You also say that jesus and god are completely non-different in all regards. I am not sure if you picked up on the idea how difference can still exist between things that are non-different (like for instance the non-difference between the sun and the sunlight, yet the difference in acknowledging one is the energy and the other is the energetic). You mentioned that it is common knowledge that all there are non-different yet you said nothing to explain why jesus speaks of himself as the son (a term that carries strong ideas of partial representation and contingency). I ask because its obvious that jesus goes to great pains to explain that he is the son and god is the father and the glory of heaven is most definitely his father's and not his own. IOW what do you think is the import of jesus's usage of the term "son" when the word "brother" (a term he reserved for the inhabbitants of earth btw) would certainly seem a more accurate term for the manner you describe the relationship between jesus and god. IOW how do you account for this clear distinction (even though such distinction doesn't necessarily cripple ideas of non-difference, like say that between the sun and the sunlight)?

    (So for instance .. "In the beginning was the sunlight, and the sunlight was with the sun, and the sunlight was the sun. It was with sun in the beginning. Through him all things were visible; without him nothing was visible that has been visible. In it was the light of all the universe. The light shines in the darkness, and the darkness has not overcome it." - John 1:1-5

    "The sunlight came to earth and made its existence among us."
    ..... these statements in no way undercut the potencies we normally attribute the sun and the sunlight ... namely with the clear understanding that the sunlight is the non-different energy of the sun (ie partakes of a partial contingent relationship with the sun)
     
    Last edited: Apr 4, 2012
  15. kx000 Valued Senior Member

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    4,882
    Assuming death=life then we don't even need God, or gods for an afterlife/prelife/afterdeath/predeath.
     
  16. ashpwner Registered Senior Member

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    Hey I could be wrong perhaps we needed a god at one point, lets say for an idea of a moral code. Without a higher power to determine such my ideas of morality which could conflict with yours but never the less be just as valid lets say I was a serial killer, but now we have this idea of morality we have somewhat reached a consensus on we no longer need a deity to regulate it.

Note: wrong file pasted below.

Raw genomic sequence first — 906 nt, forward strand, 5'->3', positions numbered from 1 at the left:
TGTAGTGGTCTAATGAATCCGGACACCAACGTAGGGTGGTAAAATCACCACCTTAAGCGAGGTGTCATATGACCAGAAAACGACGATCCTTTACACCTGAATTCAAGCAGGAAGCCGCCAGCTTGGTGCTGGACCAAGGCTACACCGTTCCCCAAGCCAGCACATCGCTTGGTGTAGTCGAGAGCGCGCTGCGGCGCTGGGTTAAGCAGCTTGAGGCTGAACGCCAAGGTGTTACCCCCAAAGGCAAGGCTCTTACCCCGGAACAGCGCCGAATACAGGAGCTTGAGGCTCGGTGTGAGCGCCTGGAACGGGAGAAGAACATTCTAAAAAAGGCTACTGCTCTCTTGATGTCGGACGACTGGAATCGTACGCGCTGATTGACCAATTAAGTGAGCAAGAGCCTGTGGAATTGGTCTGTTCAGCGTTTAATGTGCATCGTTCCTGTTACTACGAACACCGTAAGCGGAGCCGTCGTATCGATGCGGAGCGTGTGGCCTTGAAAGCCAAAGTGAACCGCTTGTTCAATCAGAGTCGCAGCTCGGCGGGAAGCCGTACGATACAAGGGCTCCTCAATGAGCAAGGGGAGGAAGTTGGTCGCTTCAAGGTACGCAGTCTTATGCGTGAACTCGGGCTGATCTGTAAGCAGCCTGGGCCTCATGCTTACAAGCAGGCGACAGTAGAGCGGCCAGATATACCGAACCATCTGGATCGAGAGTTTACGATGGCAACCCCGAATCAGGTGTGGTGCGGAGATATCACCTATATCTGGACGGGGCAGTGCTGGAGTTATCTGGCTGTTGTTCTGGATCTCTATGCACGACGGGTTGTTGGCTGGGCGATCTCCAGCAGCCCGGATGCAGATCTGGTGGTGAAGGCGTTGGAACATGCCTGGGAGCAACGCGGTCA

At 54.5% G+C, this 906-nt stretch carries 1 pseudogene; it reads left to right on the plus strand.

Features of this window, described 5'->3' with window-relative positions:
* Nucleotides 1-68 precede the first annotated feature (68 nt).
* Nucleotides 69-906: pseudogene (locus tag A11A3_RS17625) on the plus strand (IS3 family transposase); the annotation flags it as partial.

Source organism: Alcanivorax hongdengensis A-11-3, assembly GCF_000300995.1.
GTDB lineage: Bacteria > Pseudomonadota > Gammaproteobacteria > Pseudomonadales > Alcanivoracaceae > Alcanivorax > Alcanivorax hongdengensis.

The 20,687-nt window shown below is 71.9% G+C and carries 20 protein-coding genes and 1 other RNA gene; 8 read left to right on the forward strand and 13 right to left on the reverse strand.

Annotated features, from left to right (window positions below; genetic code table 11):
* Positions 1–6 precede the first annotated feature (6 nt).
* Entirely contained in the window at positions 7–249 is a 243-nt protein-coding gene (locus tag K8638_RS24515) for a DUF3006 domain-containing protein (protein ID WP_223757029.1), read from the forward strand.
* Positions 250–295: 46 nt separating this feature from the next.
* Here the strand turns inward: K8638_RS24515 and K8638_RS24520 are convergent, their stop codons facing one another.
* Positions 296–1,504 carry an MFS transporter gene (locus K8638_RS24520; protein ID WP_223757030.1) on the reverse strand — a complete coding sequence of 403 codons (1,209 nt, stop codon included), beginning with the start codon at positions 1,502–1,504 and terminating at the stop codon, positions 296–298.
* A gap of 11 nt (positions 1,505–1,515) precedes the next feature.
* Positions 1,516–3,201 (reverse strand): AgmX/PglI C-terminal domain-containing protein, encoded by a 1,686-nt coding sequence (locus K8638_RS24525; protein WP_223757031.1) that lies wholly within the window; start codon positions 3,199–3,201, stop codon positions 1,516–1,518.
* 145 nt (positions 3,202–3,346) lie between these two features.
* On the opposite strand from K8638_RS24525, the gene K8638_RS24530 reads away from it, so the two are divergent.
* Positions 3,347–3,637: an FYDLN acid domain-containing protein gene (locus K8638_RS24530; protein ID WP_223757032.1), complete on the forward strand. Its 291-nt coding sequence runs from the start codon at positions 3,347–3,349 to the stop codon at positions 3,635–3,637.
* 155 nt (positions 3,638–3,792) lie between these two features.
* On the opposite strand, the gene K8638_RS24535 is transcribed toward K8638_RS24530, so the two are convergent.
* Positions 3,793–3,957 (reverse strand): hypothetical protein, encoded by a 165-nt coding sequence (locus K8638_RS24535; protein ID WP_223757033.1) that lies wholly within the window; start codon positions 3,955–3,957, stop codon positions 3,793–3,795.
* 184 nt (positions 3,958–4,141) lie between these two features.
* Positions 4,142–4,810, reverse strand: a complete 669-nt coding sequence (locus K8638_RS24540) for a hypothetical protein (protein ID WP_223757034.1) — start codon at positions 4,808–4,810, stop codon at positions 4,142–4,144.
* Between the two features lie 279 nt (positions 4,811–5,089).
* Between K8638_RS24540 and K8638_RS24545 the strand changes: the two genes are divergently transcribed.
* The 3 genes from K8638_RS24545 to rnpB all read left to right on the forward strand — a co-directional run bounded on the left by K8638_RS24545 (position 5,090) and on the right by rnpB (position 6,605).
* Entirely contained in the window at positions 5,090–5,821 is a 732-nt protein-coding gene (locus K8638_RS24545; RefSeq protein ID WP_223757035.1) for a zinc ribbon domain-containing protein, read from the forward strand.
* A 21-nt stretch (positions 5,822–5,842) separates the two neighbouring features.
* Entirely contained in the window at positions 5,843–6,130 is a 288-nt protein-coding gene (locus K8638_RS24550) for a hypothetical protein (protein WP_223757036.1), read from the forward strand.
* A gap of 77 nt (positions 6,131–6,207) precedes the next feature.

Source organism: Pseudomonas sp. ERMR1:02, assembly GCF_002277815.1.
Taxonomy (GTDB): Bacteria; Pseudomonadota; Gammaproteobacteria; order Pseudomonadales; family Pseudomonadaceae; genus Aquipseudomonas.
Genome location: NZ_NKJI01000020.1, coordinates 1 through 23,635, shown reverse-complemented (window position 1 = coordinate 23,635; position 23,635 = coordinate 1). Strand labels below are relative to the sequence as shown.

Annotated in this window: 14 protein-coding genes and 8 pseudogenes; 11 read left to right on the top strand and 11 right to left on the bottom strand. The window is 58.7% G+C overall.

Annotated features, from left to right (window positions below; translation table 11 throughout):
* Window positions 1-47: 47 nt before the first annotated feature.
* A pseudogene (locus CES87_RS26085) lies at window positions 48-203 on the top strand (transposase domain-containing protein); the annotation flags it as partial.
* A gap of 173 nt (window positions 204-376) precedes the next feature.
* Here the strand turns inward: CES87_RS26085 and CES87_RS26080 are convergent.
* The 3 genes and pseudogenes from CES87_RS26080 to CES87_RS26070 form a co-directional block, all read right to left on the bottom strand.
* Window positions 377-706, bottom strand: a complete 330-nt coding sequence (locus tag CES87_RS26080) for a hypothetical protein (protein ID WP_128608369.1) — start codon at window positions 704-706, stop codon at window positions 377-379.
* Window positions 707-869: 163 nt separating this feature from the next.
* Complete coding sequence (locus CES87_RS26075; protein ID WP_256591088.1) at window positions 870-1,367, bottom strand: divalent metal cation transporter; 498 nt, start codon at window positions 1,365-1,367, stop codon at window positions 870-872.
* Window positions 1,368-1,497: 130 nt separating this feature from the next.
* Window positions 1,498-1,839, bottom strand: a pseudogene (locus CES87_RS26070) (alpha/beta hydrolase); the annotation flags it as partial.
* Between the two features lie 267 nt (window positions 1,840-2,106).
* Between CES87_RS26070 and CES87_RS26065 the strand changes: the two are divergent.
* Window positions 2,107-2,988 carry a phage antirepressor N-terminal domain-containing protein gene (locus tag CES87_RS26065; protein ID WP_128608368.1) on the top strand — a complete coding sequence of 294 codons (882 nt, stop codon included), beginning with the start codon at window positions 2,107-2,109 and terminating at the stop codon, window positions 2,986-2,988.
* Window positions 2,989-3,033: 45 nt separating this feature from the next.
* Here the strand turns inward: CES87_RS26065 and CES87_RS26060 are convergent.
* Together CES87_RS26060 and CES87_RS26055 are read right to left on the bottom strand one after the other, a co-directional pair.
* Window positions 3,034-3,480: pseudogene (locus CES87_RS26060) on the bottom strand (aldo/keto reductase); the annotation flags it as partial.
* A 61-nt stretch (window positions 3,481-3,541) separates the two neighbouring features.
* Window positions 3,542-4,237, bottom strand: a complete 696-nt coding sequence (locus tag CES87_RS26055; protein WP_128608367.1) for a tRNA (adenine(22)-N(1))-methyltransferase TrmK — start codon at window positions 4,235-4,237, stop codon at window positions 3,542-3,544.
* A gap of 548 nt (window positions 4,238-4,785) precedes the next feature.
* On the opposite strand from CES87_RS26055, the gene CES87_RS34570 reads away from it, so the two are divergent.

17. Rav Valued Senior Member

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    The question itself is erroneous. There is no explicit knowledge of Jesus in Old Testament times (with the exception of some of the OT prophets), for example, yet there are still countless examples of people being within God's grace nonetheless.

    Jesus was the basis for salvation before the world was even created. His sacrifice is a critical component of the transcendental 'mechanics' of salvation, so to speak. Like all qualities of God, this is 'actual', and not merely dependent on the state of one's knowledge with respect to it.

    In other words, the actual mechanics of salvation should not be confused with accepting God's grace. One is about the quality of God, and the other is about the quality of what is in one's heart.

    The thing to remember is that if the correct qualities are in one's heart, they are in God's grace regardless of time or circumstance. This also makes them the type of person who would recognize Jesus for who He is when exposed to His message. This is why we can say that anyone who doesn't, does not have the correct qualities in their heart, and is also an example of the sort of person who wouldn't have been within God's grace regardless of time or circumstance.

    Well, that would merely be an attempt to try to make the Bible say something that it doesn't say:

    "For in Christ all the fullness of the Deity lives in bodily form, and in Christ you have been brought to fullness. He is the head over every power and authority." - Colossians 2:9-10

    It doesn't get much clearer than that.

    God was simply playing the role of a Son, and being that He's omnipotent and omniscient, I don't see how any references to Himself in other roles, forms or locations presents a problem.
     
    Last edited: Apr 4, 2012
  18. Rav Valued Senior Member

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    I've never made that claim. What I have learned is that absolute devotion to a particular brand of theism can lead one to become absolutely certain about the truth of all of the detailed claims that are found within that particular theology. And for a time, I attained such a certainty.

    But how does this happen?